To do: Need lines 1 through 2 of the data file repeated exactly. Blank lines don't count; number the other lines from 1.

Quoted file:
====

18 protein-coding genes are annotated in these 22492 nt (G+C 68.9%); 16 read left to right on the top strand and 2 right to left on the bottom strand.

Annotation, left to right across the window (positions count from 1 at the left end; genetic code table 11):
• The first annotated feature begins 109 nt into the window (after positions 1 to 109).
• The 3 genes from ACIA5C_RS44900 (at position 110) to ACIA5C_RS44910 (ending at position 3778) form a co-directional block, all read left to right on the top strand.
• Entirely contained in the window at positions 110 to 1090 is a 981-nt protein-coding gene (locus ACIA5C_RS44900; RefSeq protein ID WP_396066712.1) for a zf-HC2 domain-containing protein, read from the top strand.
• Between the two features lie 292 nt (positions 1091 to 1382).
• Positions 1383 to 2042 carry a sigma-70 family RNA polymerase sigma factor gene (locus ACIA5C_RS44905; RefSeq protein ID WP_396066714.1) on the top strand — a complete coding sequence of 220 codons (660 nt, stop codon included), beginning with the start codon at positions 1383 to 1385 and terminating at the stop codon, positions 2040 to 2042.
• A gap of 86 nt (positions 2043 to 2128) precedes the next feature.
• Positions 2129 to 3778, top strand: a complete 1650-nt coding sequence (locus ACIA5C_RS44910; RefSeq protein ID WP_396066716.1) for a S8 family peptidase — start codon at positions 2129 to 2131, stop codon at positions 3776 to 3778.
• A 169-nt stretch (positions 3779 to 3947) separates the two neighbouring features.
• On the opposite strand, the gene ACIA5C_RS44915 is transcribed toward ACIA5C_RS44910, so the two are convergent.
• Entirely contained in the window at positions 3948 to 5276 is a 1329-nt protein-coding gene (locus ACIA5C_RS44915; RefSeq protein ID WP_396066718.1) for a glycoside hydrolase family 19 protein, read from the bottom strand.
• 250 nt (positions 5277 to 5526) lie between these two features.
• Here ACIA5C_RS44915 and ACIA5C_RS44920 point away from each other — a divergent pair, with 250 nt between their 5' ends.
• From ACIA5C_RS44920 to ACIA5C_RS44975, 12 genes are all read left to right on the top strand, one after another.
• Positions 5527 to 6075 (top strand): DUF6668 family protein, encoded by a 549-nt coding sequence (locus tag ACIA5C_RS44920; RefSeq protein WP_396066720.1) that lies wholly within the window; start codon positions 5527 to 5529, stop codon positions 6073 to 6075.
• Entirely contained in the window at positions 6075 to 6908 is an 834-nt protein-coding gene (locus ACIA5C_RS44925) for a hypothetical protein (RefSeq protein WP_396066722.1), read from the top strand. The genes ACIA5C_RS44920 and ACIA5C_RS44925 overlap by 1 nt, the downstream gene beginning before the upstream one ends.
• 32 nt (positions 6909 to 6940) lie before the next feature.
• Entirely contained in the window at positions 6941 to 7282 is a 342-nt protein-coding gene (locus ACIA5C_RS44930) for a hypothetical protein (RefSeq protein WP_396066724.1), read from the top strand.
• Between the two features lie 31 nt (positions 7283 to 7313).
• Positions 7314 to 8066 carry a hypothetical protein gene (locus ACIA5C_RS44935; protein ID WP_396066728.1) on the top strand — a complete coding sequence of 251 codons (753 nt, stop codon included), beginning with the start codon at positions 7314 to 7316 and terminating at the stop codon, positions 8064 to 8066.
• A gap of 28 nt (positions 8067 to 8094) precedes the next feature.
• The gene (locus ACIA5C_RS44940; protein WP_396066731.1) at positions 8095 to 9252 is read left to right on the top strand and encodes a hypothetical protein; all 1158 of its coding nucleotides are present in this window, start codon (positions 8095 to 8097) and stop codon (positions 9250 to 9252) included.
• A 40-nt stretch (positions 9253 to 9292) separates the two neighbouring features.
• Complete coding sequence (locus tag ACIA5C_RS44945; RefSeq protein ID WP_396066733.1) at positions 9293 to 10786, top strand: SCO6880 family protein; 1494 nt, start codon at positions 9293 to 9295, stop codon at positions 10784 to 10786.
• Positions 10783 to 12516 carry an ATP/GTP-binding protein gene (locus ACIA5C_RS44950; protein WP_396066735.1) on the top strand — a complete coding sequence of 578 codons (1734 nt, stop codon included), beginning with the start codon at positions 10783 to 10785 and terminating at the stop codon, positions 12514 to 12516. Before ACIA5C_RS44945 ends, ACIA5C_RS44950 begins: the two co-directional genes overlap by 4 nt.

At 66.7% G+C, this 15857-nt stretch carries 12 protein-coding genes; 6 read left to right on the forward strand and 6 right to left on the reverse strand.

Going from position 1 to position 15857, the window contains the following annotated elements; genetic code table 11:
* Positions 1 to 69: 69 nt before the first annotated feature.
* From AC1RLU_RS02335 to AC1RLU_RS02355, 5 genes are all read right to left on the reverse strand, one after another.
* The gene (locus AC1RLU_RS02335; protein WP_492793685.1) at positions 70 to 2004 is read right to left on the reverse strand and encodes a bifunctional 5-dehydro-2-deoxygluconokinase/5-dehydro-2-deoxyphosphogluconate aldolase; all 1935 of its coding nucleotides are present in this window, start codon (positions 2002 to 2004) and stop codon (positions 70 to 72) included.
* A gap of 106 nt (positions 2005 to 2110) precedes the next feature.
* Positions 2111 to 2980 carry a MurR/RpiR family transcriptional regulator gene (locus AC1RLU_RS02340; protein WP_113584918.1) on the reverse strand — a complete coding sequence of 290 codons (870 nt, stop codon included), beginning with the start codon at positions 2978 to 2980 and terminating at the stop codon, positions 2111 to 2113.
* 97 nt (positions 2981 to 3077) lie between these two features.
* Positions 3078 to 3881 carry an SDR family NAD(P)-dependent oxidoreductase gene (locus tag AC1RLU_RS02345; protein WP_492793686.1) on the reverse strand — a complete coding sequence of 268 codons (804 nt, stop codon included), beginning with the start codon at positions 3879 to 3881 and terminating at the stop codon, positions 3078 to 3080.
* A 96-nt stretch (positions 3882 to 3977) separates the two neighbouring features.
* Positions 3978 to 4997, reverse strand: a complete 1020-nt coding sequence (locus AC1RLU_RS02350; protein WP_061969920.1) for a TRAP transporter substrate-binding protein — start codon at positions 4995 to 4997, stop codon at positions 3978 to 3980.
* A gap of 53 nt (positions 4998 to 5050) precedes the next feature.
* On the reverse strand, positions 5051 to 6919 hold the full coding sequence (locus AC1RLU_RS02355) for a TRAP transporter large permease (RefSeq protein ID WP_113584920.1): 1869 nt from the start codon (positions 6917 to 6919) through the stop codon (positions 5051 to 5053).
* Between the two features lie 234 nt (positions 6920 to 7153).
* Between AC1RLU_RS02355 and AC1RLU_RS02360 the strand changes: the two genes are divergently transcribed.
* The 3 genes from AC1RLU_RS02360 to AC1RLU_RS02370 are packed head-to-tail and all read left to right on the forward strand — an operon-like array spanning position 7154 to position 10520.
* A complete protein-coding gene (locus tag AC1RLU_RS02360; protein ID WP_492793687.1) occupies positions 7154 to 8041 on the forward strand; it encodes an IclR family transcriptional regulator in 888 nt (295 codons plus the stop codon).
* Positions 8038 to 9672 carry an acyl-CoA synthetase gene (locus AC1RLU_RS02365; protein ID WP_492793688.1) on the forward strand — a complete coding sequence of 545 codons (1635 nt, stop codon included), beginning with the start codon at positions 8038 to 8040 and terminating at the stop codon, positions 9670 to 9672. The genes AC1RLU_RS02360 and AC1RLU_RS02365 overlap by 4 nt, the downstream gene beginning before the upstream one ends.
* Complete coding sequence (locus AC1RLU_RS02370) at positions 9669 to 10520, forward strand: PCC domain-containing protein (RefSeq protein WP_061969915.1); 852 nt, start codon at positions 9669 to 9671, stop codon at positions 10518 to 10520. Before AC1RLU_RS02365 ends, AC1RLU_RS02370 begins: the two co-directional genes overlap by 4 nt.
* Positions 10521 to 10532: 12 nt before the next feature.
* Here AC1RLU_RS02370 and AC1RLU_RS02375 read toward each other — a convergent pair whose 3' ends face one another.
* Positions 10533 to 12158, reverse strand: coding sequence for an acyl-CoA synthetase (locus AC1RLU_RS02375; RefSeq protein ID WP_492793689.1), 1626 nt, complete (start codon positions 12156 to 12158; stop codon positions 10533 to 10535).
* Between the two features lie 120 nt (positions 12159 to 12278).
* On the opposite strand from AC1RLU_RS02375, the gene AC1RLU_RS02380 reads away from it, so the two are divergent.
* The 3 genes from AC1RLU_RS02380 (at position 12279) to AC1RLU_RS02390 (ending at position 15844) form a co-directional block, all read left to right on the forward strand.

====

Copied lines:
18 protein-coding genes are annotated in these 22492 nt (G+C 68.9%); 16 read left to right on the top strand and 2 right to left on the bottom strand.

Annotation, left to right across the window (positions count from 1 at the left end; genetic code table 11):